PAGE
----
The most commonly mentioned solutions that would make a work environment feel safe included “leaders acknowledging there are problems” such as workplace burn-out, ‘”being more open and understanding” and “allowing time off for mental health/wellness days”. Respondents said there was too much discussion of programs and not enough high-level opening up being authentic.

It’s not realistic for everyone to open up to tell their story. There are a lot of considerations a person should take before disclosing information. In writing for Forbes, I have learned that the language you use is very important in this space—and that people’s views vary widely. Even making distinctions such as, Am I talking about this in the context of mental health and wellness? or Is this more about mental illness? can be important distinctions. The goal of telling your story, in my opinion, is to help a person to be their true self at work. Equally important, it helps others to open up and find common ground—we’re all human. If company leadership was opening up and showing their vulnerability, these respondents were not aware of or included in those conversations. Being referred to an Employee Assistance Program (EAP) could help employees with a personal crisis, but was not the answer fo a host of other stress-related problems brought on by work. For example, respondents said an EAP can not necessarily address how managers and team leaders show support for each other or can work together to reduce stress. Personal feedback and conversations show leaders care. Employees felt less a part of work when they were not at the table for conversations about stress, burnout, and other common mental health problems.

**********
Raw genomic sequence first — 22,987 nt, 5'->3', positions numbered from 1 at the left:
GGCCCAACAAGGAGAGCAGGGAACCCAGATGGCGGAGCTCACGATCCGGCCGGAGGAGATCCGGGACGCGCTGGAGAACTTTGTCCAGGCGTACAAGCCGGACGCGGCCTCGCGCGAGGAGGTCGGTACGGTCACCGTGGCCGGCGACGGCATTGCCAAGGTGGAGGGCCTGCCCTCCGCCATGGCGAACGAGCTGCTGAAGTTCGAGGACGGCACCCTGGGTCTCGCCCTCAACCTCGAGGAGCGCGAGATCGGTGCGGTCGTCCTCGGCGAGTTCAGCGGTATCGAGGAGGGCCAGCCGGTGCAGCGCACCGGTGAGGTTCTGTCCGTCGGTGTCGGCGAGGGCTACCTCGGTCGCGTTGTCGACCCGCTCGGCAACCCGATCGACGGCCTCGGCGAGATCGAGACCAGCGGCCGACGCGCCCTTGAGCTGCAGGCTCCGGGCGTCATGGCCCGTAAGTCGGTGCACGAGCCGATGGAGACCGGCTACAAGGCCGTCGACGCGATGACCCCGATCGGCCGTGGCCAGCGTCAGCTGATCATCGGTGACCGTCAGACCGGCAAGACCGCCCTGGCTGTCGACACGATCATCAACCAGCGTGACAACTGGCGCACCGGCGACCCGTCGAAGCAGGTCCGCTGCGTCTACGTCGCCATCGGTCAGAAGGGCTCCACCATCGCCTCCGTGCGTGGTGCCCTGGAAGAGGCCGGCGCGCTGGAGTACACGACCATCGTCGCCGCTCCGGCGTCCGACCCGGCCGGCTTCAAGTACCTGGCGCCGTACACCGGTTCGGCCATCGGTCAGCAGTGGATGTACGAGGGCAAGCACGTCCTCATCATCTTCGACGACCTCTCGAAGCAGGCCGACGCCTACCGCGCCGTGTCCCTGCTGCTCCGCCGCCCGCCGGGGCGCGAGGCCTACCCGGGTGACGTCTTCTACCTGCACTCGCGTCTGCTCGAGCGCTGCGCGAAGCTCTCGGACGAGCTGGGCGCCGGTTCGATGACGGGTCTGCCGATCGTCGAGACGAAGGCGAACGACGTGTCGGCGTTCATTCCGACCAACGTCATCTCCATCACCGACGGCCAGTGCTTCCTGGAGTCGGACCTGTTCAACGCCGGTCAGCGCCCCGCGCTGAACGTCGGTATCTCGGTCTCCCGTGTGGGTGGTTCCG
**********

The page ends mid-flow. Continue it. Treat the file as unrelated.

Avoidance Is The Opposite Of Action